no philosophical reason why we write "len(x)" (generic builtin),
"x.append(1)" (method) or "del x[i]" (statement). The latter in
particular is IMHO a design wart; there's no reason for not writing it
as "x.delete(i)".

George
Sep 28 '08 #9
George Sakkis wrote:
On Sep 28, 2:29 pm, process <circularf...@gmail.comwrote:
>I have heard some criticism about Python, that it is not fully object-
oriented.

That's not a bug, it's a feature ;-)
>Why isn't len implemented as a str.len and list.len method instead of
a len(list) function?

As Terry Reedy wrote, partly history and partly practicality. There's
no philosophical reason why we write "len(x)" (generic builtin),
"x.append(1)" (method) or "del x[i]" (statement). The latter in
particular is IMHO a design wart; there's no reason for not writing it
as "x.delete(i)".
As a general rule and matter of practice, methods that apply to all or
most classes (or all number classes) have built-in functions that call
the corresponding special method (or C-level slot). Methods that apply
to one class (or just couple) are called as non-special methods. I am
not sure why del is a statement rather than a function -- perhaps just
because there is no return value (other than the default None).

tjr

Sep 29 '08 #10
On Sep 29, 12:08 am, Terry Reedy <tjre...@udel.eduwrote:
George Sakkis wrote:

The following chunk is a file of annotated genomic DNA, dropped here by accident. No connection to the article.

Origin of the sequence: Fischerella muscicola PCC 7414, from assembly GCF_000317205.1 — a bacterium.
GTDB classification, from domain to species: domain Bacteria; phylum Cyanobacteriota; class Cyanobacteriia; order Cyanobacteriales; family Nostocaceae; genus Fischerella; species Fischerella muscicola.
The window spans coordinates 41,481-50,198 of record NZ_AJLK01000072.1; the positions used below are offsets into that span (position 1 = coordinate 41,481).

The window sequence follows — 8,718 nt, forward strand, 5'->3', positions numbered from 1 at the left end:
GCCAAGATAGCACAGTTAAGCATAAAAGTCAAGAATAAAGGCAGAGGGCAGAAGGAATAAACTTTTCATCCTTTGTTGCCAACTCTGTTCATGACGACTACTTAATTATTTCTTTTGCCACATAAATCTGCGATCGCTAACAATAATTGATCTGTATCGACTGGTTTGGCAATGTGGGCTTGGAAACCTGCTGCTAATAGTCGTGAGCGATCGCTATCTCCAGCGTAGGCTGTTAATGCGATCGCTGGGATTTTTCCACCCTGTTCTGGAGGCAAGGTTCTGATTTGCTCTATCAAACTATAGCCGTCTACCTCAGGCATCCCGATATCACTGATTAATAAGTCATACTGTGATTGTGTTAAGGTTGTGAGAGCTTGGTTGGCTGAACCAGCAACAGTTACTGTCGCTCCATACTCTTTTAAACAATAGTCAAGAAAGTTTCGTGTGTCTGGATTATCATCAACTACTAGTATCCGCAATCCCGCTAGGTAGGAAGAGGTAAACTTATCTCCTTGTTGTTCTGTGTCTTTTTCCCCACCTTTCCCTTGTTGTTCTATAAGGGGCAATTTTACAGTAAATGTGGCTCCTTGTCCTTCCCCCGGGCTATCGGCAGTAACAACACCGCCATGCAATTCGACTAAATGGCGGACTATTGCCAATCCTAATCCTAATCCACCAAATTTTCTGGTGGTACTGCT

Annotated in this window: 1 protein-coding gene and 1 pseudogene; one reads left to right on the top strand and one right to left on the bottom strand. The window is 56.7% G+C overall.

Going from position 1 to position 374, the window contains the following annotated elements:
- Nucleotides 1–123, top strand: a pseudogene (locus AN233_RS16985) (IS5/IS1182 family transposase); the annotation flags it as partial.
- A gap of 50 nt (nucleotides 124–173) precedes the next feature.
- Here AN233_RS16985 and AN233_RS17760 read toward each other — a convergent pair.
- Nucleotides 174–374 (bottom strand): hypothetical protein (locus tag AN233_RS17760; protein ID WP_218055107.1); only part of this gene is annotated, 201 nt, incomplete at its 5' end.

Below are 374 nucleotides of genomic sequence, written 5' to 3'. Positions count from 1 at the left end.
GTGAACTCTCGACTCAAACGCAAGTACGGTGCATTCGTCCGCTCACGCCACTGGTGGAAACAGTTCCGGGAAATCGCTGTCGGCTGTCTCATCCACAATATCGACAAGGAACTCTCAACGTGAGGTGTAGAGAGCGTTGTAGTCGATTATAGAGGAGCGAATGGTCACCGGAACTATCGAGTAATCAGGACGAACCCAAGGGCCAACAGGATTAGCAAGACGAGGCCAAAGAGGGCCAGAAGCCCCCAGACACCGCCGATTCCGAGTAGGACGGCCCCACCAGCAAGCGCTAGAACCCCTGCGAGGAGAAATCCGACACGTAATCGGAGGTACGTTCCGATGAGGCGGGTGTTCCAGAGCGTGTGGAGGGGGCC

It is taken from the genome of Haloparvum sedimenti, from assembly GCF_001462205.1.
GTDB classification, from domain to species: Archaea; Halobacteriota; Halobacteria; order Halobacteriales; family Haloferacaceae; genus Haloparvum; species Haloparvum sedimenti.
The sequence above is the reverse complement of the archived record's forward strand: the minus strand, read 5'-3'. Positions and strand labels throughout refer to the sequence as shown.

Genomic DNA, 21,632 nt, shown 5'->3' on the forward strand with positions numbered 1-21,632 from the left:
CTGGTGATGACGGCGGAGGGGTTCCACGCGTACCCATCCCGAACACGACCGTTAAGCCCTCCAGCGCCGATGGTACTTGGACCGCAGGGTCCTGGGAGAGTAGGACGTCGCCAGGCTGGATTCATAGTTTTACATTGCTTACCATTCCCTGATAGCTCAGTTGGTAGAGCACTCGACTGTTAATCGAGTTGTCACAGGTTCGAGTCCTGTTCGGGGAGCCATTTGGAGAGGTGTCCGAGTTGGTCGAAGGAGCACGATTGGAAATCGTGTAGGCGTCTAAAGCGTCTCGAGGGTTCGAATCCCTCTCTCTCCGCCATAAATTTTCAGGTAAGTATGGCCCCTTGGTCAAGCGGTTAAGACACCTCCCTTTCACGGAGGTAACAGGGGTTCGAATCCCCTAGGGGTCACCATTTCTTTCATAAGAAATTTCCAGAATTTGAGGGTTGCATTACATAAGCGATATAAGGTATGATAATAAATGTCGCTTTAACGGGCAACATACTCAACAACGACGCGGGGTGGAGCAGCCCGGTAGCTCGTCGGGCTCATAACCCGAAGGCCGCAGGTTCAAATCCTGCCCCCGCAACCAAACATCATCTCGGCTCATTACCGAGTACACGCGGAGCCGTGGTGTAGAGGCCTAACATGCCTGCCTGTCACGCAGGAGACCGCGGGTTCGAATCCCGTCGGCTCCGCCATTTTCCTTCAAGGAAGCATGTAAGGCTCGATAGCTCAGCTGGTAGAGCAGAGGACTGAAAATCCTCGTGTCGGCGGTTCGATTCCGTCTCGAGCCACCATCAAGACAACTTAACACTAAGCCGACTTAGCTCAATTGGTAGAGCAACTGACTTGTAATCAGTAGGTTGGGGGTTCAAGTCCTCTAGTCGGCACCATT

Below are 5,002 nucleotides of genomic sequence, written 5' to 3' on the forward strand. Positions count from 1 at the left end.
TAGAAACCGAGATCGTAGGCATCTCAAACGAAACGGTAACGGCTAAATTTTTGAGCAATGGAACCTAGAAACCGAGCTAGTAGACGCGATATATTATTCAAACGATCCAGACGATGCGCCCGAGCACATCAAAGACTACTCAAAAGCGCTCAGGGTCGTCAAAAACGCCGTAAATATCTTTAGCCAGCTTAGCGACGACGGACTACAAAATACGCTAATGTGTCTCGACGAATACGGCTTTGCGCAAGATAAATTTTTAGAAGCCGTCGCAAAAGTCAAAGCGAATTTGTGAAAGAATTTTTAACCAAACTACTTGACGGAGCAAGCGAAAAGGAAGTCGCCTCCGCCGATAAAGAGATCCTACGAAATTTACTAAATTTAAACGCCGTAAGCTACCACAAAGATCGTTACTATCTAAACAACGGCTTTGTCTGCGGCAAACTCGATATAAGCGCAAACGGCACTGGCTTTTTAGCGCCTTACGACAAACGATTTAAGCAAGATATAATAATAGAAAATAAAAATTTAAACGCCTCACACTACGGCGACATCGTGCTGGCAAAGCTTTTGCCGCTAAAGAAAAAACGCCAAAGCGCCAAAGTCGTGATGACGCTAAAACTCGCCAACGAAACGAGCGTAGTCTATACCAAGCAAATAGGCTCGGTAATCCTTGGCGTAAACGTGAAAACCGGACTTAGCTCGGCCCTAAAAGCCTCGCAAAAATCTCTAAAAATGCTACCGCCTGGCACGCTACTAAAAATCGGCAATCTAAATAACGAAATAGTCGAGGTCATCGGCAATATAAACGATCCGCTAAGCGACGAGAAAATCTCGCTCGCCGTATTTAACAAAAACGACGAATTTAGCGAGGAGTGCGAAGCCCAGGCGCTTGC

On Sep 28, 2:29 pm, process <circularf...@gmail.comwrote:
I have heard some criticism about Python, that it is not fully object-
oriented.
That's not a bug, it's a feature ;-)
Why isn't len implemented as a str.len and list.len method instead of
a len(list) function?
As Terry Reedy wrote, partly history and partly practicality. There's
no philosophical reason why we write "len(x)" (generic builtin),
"x.append(1)" (method) or "del x[i]" (statement). The latter in
particular is IMHO a design wart; there's no reason for not writing it
as "x.delete(i)".

As a general rule and matter of practice, methods that apply to all or
most classes (or all number classes) have built-in functions that call
the corresponding special method (or C-level slot).
It would be easier to justify this rule if it was more clear-cut, and
specifically if it was applied only to methods that are available to
*all* classes (such as type() and getattr()) rather than the ill-
defined "most classes".

George
Sep 29 '08 #11
On Sep 29, 1:44*am, George Sakkis <george.sak...@gmail.comwrote:
On Sep 29, 12:08 am, Terry Reedy <tjre...@udel.eduwrote:
George Sakkis wrote:
On Sep 28, 2:29 pm, process <circularf...@gmail.comwrote:
>I have heard some criticism about Python, that it is not fully object-
>oriented.
That's not a bug, it's a feature ;-)
>Why isn't len implemented as a str.len and list.len method instead of
>a len(list) function?
As Terry Reedy wrote, partly history and partly practicality. There's
no philosophical reason why we write "len(x)" (generic builtin),
"x.append(1)" (method) or "del x[i]" (statement). The latter in
particular is IMHO a design wart; there's no reason for not writing it
as "x.delete(i)".
As a general rule and matter of practice, methods that apply to all or